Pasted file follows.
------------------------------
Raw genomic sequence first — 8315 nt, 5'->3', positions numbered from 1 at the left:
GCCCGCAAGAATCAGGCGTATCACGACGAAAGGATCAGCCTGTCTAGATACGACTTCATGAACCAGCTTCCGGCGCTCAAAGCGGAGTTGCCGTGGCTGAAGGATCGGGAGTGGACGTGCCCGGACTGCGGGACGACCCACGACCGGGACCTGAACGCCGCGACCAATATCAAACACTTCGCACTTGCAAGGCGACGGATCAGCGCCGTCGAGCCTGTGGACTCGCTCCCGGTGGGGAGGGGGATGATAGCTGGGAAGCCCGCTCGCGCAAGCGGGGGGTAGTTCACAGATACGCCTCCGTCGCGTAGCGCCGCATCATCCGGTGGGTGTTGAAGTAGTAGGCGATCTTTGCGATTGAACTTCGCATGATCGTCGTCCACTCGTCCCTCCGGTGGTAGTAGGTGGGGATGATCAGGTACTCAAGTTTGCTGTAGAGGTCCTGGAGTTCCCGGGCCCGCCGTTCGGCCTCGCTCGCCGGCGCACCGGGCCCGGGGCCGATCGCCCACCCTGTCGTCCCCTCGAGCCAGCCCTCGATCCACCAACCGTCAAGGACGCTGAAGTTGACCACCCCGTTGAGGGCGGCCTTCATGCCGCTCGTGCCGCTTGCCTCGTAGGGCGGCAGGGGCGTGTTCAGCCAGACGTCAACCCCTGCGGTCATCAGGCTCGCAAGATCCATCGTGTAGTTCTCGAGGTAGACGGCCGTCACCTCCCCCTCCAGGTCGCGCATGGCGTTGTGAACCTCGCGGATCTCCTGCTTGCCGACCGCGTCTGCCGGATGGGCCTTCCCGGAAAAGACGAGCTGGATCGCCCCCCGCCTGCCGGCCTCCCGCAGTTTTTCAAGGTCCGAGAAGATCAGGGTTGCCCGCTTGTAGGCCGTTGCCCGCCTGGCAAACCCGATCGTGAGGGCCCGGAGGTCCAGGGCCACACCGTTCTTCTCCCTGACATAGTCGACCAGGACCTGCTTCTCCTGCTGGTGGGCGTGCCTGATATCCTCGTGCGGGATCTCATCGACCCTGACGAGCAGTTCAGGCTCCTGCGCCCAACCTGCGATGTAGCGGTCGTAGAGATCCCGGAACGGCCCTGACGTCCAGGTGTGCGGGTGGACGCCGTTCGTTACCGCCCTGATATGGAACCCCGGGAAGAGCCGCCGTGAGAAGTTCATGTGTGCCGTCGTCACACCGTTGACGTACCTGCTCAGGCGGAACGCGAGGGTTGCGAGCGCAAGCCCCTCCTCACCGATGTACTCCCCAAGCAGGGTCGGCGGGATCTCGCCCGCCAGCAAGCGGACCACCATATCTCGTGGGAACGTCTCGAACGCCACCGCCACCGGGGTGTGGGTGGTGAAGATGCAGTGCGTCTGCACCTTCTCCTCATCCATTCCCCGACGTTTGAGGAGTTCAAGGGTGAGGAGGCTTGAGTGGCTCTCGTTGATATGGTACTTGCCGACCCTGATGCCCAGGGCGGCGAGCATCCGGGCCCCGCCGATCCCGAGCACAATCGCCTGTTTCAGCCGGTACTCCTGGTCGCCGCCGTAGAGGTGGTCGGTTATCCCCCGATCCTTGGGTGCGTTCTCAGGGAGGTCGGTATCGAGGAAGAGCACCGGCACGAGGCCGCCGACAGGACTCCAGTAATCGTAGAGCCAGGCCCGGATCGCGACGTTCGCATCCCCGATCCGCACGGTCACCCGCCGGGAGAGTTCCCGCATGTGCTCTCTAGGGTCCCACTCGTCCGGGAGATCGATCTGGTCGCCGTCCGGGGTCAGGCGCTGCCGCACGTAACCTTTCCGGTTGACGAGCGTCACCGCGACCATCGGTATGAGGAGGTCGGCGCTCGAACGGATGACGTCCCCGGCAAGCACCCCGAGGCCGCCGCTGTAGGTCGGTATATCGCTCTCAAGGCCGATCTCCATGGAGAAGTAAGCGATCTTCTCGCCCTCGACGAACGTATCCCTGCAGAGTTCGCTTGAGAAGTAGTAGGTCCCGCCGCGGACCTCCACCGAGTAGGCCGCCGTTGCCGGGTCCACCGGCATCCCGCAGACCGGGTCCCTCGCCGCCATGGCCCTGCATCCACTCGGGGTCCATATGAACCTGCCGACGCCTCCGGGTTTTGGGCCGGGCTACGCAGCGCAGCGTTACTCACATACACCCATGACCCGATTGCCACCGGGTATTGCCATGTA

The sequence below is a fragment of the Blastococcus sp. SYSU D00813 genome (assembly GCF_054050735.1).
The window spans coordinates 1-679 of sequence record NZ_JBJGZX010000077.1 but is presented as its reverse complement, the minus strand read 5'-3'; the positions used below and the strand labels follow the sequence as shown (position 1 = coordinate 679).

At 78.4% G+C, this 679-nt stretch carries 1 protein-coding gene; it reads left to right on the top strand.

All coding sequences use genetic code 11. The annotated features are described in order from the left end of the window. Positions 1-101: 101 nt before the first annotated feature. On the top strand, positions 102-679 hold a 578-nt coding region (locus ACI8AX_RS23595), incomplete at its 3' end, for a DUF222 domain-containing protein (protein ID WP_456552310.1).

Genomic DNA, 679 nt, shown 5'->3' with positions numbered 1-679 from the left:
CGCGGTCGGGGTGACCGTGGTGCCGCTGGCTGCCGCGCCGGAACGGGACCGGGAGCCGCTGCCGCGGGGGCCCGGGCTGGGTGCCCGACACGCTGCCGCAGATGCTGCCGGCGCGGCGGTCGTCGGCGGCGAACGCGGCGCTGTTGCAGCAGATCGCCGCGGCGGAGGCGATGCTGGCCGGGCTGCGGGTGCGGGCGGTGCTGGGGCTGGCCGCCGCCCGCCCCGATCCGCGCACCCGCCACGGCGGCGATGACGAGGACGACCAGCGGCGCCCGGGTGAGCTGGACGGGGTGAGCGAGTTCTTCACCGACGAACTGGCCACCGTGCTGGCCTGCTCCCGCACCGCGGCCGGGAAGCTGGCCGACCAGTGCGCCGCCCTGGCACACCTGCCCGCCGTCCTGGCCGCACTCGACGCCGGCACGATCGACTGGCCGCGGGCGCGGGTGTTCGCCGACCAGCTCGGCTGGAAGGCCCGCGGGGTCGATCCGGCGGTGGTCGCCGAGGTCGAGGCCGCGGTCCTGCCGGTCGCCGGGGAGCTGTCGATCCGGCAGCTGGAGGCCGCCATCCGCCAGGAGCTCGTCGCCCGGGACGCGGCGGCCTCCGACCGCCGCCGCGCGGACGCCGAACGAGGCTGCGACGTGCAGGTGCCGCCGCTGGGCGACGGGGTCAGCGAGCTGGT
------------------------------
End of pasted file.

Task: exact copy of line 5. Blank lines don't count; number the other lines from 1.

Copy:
At 78.4% G+C, this 679-nt stretch carries 1 protein-coding gene; it reads left to right on the top strand.